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NHS mental health discrimination described as 'shocking'

View profile for Judith Thomas-Whittingham
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NHS managers in England and Wales have been accused of ‘shocking discrimination’ in the provision of mental health services.

A report commissioned by the Mental Health Group of the London School of Economics found that 75% of the estimated 6 million patients in England and Wales with depression or anxiety received no treatment at all from the National Health Service. 

The report blames the failure on NHS managers who have not properly commissioned the services recommended in official guidance on the matter.  They added further that £400 million budgeted by the Government for psychological therapy was not always used for its intended purpose because there is no obligation on NHS managers to do so.  The report strongly recommends expansion of mental health services as the first step in tackling this key debate within the NHS.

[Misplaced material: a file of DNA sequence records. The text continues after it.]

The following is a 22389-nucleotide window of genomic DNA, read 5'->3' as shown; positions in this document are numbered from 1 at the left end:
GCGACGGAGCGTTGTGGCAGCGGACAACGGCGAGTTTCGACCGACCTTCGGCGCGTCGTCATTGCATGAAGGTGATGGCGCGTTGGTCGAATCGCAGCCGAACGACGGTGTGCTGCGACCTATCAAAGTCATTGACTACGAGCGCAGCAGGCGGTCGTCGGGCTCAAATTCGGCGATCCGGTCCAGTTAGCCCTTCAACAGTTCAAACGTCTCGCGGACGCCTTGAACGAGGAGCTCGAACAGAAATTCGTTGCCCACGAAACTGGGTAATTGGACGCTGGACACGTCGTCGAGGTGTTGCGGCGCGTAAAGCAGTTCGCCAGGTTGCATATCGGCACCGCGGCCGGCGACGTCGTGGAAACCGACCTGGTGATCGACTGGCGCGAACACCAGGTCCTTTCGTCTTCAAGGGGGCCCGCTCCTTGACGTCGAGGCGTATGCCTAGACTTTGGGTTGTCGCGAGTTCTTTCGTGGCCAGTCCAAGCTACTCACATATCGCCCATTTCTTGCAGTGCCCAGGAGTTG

Lord Layard of the Mental Health Group has commented that improvements within mental health services are vital as “mental health is crucial to the health of individuals and to society as a whole, and as such, mental health problems should be treated as seriously as physical problems.”  Lord Layard believes more can be done to improve the services available to those with mental health problems and that change in the right direction will achieve ‘remarkable results.’

The report of the Mental Health Group is soon to be presented to the NHS, ministers, voluntary organisations and councils in the hope that the commissioning of mental health services within the NHS can be greatly improved with the ultimate goal of helping those who are at the most vulnerable point in their lives to regain control.

By clinical negligence expert, Paul Burrows

 

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